Rabies, also known as hydrophobia, is a viral disease transmittable to humans. The disease may attack humans, domestic pets and wild animal species. All warm-blooded animals can transmit the virus, signs and symptoms of the virus are not seen until the virus reaches the brain. Rabies is fatal once the virus reaches the brain, therefore, early treatment is very important.
There are several routes of transmission of the rabies virus. first and most common is by an animal bite. Other routes involve saliva contact, either an open wound or mucous membranes, such as membranes of the nose and eyes.
NC law requires all animal bites to humans be reported to Animal Services. The rabies vaccination status of the animal will be verified and the animal (domestic) will be placed under 10-day rabies observation quarantine.
- Never approach or attempt to handle any friendly, injured or sick wild animals
- Never approach or attempt to handle any injured or sick domestic animals
- Report strange acting animals to Animal Services
- Never attempt to pet animals you do not know
- Never handle dead animals, if you come in contact with a dead animal, thouroughly wash contacted areas and consult your physician
- Do not release any animal in a trap or cage
Rabies: the Facts
A rabid animal does not typically “foam at the mouth” as often assumed, but it may tend to drool. There are several strains of the virus AIW with at least two manifestations of Rabies: “DUMB” ( Paralytic ) and “FURIOUS” ( Mad ). Animals can exhibit the symptoms of both forms as the disease progresses.
FOLLOWING ARE SOME SIGNS TO BE AWARE OF:
- Animals may display unusual behavior, such as nocturnal animal may wander around in the daylight, or they may exhibit a marked personality change.
- An animal may be lethargic and poorly coordinated.
- An animal may refuse food, water, or act as if something is lodged in the throat.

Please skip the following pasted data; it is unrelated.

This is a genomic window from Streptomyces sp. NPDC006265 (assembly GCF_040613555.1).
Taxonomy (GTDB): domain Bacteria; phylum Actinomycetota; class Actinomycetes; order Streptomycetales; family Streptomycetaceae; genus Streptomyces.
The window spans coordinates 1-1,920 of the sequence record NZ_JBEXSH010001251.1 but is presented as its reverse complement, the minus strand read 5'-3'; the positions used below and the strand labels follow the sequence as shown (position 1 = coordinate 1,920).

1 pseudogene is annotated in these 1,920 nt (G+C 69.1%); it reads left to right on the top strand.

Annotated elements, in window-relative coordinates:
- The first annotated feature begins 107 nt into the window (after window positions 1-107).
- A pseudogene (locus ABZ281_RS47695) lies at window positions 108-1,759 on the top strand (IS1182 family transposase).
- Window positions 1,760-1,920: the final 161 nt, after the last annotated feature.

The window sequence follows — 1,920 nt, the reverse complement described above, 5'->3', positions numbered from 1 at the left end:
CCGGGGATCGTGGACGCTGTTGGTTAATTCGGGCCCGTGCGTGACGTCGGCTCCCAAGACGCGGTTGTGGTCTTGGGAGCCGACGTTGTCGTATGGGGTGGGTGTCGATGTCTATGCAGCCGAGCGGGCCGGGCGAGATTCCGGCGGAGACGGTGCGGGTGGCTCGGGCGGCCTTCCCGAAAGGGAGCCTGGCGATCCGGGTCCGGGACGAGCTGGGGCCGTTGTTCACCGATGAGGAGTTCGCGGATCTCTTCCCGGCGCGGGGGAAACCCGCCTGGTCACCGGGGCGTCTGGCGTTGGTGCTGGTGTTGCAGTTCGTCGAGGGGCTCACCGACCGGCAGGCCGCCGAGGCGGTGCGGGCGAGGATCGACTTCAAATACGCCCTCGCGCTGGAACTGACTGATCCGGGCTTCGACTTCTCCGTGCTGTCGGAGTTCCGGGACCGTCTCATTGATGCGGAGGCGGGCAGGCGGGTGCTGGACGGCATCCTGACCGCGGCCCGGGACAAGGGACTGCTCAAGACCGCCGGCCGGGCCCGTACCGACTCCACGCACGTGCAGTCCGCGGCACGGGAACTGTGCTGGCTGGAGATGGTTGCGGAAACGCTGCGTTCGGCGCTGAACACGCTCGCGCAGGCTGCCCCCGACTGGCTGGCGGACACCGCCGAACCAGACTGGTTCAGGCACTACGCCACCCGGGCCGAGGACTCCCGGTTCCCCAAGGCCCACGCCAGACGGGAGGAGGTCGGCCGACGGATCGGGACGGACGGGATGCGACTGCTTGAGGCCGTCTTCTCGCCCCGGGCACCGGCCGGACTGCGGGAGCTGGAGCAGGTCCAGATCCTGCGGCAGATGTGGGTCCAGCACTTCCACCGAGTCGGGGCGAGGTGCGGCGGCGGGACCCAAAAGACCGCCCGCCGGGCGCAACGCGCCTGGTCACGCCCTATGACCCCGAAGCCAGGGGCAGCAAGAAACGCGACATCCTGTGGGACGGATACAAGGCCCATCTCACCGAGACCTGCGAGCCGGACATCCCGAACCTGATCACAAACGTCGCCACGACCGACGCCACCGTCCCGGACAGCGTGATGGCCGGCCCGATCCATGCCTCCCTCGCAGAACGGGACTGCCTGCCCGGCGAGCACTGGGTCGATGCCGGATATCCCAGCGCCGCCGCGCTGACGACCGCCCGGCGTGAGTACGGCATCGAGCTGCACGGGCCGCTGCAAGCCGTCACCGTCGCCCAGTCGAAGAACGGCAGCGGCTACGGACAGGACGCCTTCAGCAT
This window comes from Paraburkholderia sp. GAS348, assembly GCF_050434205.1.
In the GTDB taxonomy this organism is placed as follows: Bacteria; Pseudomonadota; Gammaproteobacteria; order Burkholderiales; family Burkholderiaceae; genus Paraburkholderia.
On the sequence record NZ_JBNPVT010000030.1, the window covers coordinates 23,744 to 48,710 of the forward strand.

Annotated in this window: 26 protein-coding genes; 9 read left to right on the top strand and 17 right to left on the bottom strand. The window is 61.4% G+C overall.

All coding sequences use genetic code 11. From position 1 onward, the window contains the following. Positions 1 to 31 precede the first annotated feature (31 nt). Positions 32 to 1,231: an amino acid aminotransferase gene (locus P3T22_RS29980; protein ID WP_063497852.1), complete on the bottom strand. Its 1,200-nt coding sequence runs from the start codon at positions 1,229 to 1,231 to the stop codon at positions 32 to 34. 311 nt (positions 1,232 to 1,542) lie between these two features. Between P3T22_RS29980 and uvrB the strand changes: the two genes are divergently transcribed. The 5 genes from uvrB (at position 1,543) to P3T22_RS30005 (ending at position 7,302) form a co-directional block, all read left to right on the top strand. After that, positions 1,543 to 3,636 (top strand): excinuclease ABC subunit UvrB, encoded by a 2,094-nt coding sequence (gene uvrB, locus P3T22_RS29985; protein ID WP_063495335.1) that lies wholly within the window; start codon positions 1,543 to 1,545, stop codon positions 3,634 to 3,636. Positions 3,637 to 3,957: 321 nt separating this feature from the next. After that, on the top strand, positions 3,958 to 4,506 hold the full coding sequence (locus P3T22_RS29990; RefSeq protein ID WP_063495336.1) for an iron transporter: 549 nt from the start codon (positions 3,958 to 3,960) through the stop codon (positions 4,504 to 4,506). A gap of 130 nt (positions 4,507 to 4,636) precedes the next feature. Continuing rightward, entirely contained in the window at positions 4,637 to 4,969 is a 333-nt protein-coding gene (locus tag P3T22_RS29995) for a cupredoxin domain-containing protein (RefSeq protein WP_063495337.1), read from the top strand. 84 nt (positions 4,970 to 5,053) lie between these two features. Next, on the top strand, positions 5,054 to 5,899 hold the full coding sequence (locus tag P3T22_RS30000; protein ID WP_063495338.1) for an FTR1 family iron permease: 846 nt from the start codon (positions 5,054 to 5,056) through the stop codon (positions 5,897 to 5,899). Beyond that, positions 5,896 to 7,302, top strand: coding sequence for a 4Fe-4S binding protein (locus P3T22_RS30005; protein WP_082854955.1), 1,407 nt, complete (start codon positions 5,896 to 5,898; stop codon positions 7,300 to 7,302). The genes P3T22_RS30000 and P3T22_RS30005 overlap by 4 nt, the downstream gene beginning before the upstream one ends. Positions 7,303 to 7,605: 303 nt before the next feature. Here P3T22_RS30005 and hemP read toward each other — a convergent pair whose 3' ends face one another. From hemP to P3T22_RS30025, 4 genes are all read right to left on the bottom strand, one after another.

- An animal may be hypersensitive to light or noise, or become overexcited or aggressive. This is the “biting” stage.
- An animal may become comatose, then die.
- Infant mammals can be born harboring the rabies virus.
EVEN IF THE THREAT OF RABIES DOES NOT SEEM LIKELY IN YOUR AREA, HERE ARE SOME PRECAUTIONS TO CONSIDER:
- Never hand-feed a wild animal, no matter how cute, friendly, or tame it appears.
- Do not leave food or uncovered “garbage” outside.
- Consider removing feeders – certainly those that might attract wild mammals.
- Do not leave pet food and water dishes outside. If an infected wild animal uses these, dishes, his saliva will surely be left behind.
- Have your dogs and cats vaccinated and keep the vaccination current.
REMEMBER: YOU DO NOT HAVE TO BE BITTEN TO CONTRACT THE VIRUS
The virus is shed through saliva. If some of an infected animal’s saliva gets on a cut or scratch or into mucous membranes such as the nose or eyes, you could become infected.
DON’T PANIC: IF YOU HAVE CONTACT WITH AN ANIMAL, WILD OR DOMESTIC, AND FEEL IT MIGHT BE RABID, HERE ARE SOME RECOMMENDATIONS:
- Remain calm.
- Immediately wash the bite with soapy water for a full 10 minutes and flush with alcohol.
- Contact your physician and animal control. Report the episode, giving a full description of the animal, including all markings, and describe the animal’s behavior prior to the attack.
- Capture and isolate the animal if possible, but take no risks.
- Keep everyone away from the animal, including household pets.
- If the animal must be shot, do not shoot it in the head.(the brain is the area tested for the virus).
THERE IS NO CURE FOR RABIES, BUT THERE ARE POST EXPOSURE PREVENTATIVE MEASURES. SEEK ADVICE FROM YOUR PHYSICIAN AND ANIMAL CONTROL AGENCY.